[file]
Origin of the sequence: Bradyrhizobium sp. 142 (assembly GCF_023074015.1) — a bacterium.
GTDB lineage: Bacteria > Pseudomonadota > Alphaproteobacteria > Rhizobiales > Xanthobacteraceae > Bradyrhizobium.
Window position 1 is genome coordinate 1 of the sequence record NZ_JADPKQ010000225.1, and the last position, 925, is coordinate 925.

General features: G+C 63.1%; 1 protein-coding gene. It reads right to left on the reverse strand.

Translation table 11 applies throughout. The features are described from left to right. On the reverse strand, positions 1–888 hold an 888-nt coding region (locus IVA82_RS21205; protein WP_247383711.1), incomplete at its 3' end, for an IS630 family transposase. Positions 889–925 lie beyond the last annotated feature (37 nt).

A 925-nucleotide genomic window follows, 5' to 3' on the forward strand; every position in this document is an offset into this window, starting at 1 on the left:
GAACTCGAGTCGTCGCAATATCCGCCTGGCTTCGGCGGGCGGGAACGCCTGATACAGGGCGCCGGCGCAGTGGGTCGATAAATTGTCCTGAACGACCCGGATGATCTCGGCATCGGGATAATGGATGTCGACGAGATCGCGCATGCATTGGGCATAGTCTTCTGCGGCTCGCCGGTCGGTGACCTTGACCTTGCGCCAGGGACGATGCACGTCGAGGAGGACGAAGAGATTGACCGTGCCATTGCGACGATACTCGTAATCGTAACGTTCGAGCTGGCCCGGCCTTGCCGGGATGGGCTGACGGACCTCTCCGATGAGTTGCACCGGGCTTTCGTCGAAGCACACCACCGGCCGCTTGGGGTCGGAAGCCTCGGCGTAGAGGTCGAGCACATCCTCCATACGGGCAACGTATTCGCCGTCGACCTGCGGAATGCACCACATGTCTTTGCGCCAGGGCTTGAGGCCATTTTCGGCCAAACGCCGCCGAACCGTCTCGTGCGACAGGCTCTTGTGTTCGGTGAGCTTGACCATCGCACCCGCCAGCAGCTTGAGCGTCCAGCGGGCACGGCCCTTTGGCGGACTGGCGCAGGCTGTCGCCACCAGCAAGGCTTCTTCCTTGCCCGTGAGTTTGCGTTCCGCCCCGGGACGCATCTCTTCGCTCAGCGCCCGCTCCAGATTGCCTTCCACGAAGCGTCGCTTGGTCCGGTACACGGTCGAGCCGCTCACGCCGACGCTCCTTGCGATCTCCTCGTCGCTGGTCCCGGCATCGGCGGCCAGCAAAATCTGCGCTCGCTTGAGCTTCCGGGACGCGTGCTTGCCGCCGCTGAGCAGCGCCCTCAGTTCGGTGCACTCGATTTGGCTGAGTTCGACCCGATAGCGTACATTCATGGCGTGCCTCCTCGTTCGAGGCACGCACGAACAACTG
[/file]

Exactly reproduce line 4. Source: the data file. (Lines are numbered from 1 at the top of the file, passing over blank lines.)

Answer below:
General features: G+C 63.1%; 1 protein-coding gene. It reads right to left on the reverse strand.